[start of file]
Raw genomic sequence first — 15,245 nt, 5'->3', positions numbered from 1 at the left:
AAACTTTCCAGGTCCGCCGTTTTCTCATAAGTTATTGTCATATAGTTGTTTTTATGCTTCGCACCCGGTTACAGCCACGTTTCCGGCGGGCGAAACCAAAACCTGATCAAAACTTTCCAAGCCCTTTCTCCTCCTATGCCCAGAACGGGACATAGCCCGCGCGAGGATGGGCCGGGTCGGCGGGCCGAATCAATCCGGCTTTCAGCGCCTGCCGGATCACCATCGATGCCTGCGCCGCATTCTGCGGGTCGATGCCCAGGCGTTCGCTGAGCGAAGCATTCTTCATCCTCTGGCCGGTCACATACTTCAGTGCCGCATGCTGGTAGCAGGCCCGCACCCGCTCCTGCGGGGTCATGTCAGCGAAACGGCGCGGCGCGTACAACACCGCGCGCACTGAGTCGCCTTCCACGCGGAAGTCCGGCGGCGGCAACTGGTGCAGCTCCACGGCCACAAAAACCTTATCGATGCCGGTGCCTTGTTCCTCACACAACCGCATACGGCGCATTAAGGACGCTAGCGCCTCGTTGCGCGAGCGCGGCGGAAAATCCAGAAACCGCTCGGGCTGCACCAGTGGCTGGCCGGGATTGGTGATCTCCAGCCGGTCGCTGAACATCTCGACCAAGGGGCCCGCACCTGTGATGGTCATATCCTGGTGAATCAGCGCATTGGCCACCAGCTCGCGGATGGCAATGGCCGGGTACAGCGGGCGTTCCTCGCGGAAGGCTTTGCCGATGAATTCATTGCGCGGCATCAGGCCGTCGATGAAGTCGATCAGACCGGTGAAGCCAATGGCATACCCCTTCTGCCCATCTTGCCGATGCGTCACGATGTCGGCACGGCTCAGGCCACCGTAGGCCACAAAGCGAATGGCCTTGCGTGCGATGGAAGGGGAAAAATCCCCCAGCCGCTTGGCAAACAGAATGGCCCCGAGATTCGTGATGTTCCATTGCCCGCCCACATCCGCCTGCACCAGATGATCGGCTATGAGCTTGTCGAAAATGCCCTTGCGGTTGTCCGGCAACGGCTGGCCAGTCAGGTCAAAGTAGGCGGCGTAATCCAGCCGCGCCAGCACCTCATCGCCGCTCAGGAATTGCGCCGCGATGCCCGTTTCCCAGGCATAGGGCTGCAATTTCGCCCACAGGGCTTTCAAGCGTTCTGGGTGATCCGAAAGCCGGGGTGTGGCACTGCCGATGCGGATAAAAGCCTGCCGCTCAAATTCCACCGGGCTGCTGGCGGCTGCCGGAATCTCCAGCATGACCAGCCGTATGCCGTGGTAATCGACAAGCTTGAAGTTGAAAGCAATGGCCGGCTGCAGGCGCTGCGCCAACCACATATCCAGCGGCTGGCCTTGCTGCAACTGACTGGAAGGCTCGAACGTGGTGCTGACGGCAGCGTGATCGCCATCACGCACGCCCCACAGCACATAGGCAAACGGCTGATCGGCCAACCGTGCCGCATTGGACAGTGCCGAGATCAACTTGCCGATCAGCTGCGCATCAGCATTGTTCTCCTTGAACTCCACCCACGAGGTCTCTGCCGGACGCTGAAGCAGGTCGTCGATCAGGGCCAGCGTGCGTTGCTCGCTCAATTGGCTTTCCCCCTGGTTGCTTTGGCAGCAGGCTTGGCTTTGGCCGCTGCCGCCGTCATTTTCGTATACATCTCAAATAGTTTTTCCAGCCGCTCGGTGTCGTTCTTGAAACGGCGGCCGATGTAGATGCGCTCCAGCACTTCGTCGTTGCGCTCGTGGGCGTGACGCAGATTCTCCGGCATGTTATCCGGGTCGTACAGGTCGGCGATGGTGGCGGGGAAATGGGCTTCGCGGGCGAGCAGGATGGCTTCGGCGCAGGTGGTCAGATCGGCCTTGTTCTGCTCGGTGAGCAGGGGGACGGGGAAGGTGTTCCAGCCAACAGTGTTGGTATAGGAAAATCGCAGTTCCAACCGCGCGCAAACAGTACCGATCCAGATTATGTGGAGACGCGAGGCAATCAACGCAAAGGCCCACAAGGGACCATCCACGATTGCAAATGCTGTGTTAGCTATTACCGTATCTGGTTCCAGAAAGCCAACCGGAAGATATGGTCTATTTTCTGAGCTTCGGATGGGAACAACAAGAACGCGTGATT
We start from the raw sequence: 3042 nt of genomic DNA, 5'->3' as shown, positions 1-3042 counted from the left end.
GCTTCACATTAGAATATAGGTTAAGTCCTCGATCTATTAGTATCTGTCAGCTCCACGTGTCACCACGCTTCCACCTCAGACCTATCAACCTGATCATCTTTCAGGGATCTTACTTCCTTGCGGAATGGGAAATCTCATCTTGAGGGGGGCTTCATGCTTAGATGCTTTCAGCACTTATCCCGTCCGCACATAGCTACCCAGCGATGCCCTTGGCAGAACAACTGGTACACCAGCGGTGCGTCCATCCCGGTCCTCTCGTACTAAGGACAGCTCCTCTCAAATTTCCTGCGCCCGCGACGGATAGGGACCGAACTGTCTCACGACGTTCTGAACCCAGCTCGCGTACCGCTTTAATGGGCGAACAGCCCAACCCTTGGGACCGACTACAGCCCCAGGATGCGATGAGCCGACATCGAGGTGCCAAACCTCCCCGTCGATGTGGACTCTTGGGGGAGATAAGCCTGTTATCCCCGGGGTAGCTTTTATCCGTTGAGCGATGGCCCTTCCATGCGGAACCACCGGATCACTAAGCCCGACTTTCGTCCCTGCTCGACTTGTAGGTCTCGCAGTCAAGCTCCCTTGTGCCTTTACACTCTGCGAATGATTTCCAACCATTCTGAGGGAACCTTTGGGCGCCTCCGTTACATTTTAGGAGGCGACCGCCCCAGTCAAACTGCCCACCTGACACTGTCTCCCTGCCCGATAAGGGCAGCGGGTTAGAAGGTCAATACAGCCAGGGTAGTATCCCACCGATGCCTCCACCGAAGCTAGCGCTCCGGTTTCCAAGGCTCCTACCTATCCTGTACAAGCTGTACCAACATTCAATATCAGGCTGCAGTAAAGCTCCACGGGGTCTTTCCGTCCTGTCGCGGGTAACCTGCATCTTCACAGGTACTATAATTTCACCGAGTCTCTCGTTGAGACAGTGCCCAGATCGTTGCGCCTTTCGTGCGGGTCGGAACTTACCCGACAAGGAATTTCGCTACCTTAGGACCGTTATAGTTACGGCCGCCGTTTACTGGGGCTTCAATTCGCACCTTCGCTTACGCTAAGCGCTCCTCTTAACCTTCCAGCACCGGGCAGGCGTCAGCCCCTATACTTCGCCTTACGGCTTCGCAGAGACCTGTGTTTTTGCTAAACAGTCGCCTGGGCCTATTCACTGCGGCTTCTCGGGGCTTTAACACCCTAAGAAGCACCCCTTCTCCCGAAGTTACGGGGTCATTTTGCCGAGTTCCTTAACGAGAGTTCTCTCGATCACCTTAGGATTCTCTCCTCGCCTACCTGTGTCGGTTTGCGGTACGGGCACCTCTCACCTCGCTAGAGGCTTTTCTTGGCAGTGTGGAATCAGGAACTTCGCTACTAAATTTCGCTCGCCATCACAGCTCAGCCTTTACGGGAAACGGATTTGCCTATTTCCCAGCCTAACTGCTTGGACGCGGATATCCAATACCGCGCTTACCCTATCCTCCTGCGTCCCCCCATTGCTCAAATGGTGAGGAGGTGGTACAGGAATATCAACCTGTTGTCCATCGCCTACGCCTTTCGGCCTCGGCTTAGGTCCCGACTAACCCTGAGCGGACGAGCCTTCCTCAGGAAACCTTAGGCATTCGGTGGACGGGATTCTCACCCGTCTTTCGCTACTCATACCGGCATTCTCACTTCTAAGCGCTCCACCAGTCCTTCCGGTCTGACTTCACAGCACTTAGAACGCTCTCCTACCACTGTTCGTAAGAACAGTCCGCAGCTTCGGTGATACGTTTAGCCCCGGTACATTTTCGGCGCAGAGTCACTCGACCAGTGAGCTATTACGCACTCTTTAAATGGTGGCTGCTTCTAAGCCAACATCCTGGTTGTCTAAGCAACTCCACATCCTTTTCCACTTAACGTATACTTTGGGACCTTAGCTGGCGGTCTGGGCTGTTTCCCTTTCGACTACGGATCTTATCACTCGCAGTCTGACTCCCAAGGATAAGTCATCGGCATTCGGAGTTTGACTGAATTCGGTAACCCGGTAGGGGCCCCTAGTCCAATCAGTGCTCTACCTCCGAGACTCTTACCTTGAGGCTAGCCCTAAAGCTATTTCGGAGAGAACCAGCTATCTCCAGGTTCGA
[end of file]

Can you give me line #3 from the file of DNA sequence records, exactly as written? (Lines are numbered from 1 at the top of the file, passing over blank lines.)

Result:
We start from the raw sequence: 3042 nt of genomic DNA, 5'->3' as shown, positions 1-3042 counted from the left end.